The Chicago Bulls fell to the Indiana Pacers 115-108 Thursday night in what was a competitive contest for three quarters before the Bulls’ bench collapsed in the fourth. Going into the game, Paul George declared his belief that the Pacers’ offense could average as much as 115 points per game this season, and the Bulls did nothing to deter that hypothesis thanks to terrible transition defense and a hot shooting night from three for Indiana.
The Bulls opened the first quarter with Nikola Mirotic starting at the four spot and Rajon Rondo’s first of what I’m sure will be many violations of the “no-headband” rule. It must have helped him get into a groove, because Rondo scored ten of the Bulls’ first twenty-one points—all on layups—without missing any of his five attempts (though he bricked an And-1 freethrow pretty badly). However, the Bulls struggled to execute successfully elsewhere, as their transition defense failed to contain the Pacers early on and the team committed three turnovers in the first four minutes. The Bulls also did not hit a three until Doug McDermott canned one eight minutes into the quarter, while the Pacers went 4/8 from downtown for the period. Fortunately, Dougie caught fire in the final two minutes and hit two more threes to help knot the game at 33 apiece going into quarter number two.
The three alphas facilitated very well in the first half, finding the Bulls’ bigs in the paint and in transition with great consistency. Perhaps the best pass came during a fast break via a Dwyane Wade alley-oop to Bobby Portis:
Though Rondo didn’t record an assist of his own until the second quarter, he made some nice pocket-passes, including this one to Mirotic for a slam dunk:
Jimmy Butler quietly had four assists of his own to bring the trio’s total up to eleven in the first half, and Rondo banked in a buzzer-beater jumper to give the Bulls a 67-65 lead going into the lockeroom. It’s worth mentioning Fred Hoiberg got “creative” with his rotations fairly early on, giving Spencer Dinwiddie an extended run at backup point guard and—at one point—trotting out a Canaan/Rondo/Snell/Mirotic/Lopez lineup.
Curiously, Fred Hoiberg opened the second half with Tony Snell in the starting five over Butler. Butler would not re-enter the game after playing twelve total minutes in the first half. The Pacers promtly went on an 11-0 run after the Bulls scored the first two baskets of the quarter. Wade and Rondo had trouble holding onto the ball, committing four turnovers in the first six minutes combined.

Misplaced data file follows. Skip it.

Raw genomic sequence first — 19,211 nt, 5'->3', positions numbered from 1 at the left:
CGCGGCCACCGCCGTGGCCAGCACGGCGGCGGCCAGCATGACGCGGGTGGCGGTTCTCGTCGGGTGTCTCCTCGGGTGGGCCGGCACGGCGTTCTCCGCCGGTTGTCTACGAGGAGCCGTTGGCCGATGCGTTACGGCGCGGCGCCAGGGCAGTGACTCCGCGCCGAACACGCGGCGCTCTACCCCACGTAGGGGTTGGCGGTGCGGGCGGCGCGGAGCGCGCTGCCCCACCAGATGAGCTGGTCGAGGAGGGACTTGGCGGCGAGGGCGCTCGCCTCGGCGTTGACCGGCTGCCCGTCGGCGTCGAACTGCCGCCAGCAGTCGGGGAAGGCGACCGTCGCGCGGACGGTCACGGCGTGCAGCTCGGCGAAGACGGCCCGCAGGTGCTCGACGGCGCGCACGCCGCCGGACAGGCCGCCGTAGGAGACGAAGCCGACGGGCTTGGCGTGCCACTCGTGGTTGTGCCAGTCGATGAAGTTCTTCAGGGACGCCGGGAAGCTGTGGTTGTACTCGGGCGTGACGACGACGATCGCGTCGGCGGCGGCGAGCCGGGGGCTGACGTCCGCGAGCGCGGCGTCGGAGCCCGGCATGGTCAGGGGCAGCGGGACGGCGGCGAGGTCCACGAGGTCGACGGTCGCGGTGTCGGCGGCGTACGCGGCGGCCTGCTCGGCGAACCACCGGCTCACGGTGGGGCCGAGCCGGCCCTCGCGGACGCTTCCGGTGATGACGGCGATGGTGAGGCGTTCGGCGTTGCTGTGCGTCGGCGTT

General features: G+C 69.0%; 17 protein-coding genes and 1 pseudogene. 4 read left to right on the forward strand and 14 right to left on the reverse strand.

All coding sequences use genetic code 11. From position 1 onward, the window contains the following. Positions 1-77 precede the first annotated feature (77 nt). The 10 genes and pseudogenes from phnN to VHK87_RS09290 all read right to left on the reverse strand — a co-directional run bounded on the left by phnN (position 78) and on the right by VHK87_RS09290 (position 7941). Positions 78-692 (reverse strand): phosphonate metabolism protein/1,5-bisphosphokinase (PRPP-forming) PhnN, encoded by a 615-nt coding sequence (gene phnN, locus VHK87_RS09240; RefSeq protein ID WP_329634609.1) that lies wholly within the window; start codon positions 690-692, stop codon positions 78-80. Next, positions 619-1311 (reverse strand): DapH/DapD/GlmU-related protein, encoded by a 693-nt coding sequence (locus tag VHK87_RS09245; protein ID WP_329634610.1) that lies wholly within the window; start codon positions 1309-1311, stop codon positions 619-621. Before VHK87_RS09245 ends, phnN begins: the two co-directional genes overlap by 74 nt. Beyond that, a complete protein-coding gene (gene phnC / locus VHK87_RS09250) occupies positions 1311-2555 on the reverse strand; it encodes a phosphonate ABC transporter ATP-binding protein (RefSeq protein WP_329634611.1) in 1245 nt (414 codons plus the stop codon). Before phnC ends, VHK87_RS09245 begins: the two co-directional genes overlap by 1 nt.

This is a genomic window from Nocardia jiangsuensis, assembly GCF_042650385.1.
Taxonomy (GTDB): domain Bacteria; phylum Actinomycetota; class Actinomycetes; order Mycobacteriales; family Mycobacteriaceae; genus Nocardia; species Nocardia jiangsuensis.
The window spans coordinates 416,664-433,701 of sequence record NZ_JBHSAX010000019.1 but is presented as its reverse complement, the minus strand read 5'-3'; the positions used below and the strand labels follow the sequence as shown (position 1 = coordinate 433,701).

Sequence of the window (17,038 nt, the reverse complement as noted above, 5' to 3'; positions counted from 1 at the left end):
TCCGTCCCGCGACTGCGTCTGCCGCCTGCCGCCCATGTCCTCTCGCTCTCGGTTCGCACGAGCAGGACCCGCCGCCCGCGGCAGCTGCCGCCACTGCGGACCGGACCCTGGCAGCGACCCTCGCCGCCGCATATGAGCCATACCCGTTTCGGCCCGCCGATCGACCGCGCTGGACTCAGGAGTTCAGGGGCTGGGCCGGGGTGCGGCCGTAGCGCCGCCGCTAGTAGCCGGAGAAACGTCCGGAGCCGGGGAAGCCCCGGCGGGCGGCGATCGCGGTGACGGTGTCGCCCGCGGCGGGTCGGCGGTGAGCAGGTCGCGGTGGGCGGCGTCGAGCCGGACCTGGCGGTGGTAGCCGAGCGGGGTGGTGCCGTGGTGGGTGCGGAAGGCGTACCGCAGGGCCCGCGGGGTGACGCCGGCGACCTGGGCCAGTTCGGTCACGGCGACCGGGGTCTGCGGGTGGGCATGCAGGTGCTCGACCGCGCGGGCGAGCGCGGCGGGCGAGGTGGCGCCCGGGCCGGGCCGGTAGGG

Midway through the third, Paul Zipser made his Chicago Bulls debut. He had his hands full defensively being matched up with veteran Thaddeus Young, but overall played about as well as you could ask from a rookie in his first NBA action. Though he bricked his only three-point attempt badly, he had a nice blow-by on Young for a layup and did a great job of swinging the ball for open looks and setting solid on-ball screens. In what ended up being a rather quiet stretch for both teams following the Pacers’ initial run, Indiana concluded the third period up 84-83 on Chicago.
The fourth quarter opened with Dinwiddie continuing his excellent game off the bench, pouring in seven of the Bulls’ first nine points. Meanwhile, Zipser continued some solid play of his own by blocking Georges Niang down low (he also had another very athletic block stolen from him on a goaltend call), beating his man off the dribble numerous times, and drawing a shooting foul on a three. Unfortunately, the Bulls’ transition defense continued to get abused by the Pacers to the tune of Indiana surpassing the century mark with a six point lead midway through the quarter.
At this point, the Bulls had not hit a three in the second half before Snell finally knocked one in from the corner with four and a half minutes remaining. Unfortunately, it wouldn’t matter much as the Bulls couldn’t stop a nosebleed on defense other than a thunderous block from Cristiano Felicio in the final minute. Portis also committed a monumentally stupid foul that led to a four-point play for Glen Robinson III that pretty much sealed the deal for Indiana down the stretch. The final score ended up 115-108 in favor of the Pacers.
Take this result with a grain of salt, as Butler didn’t play in the second half and Rondo/Wade each only played 22 minutes, but there were a lot of areas tonight that the Bulls need to drastically improve going forward. The three point shooting was abysmal the entire game, as eight players failed to convert any of their downtown looks and the team shot a horrific 6/30 (20%) for the entire game. The transition defense also looked abhorrent, surrendering 21 fast break points.
Individually, there were good and bad performances. Spencer Dinwiddie vastly outplayed all of the guards not named Rondo, pouring in 19 points on 9/13 shooting and snagging six rebounds while committing only one turnover in 23 minutes. Nikola Mirotic was just flat-out awful, recording more turnovers than field goals and missing all five of his attempts from beyond-the-arc.
For the Pacers, Rodney Stuckey absolutely roasted the Bulls’ second unit players—particularly Doug McDermott—to the tune of 20 points on only ten shots and seven assists. Quite literally every time Stuckey got the ball, he immediately looked to attack a helpless McDermott that could do nothing but foul when Stuckey inevitably got into the lane. Though Paul George had a fairly bad game despite playing 24 minutes, five players other than Stuckey all scored in double figures and the team shot 47.4% from three while also beating Chicago on the glass 55-40.
Not a great game, but Hoiberg kept most of the Bulls’ best talent on the shelf for the majority of the second half, so its hard to draw any concrete conclusions. The Bulls will have an opportunity for some payback as the play host to the Pacers on Saturday night.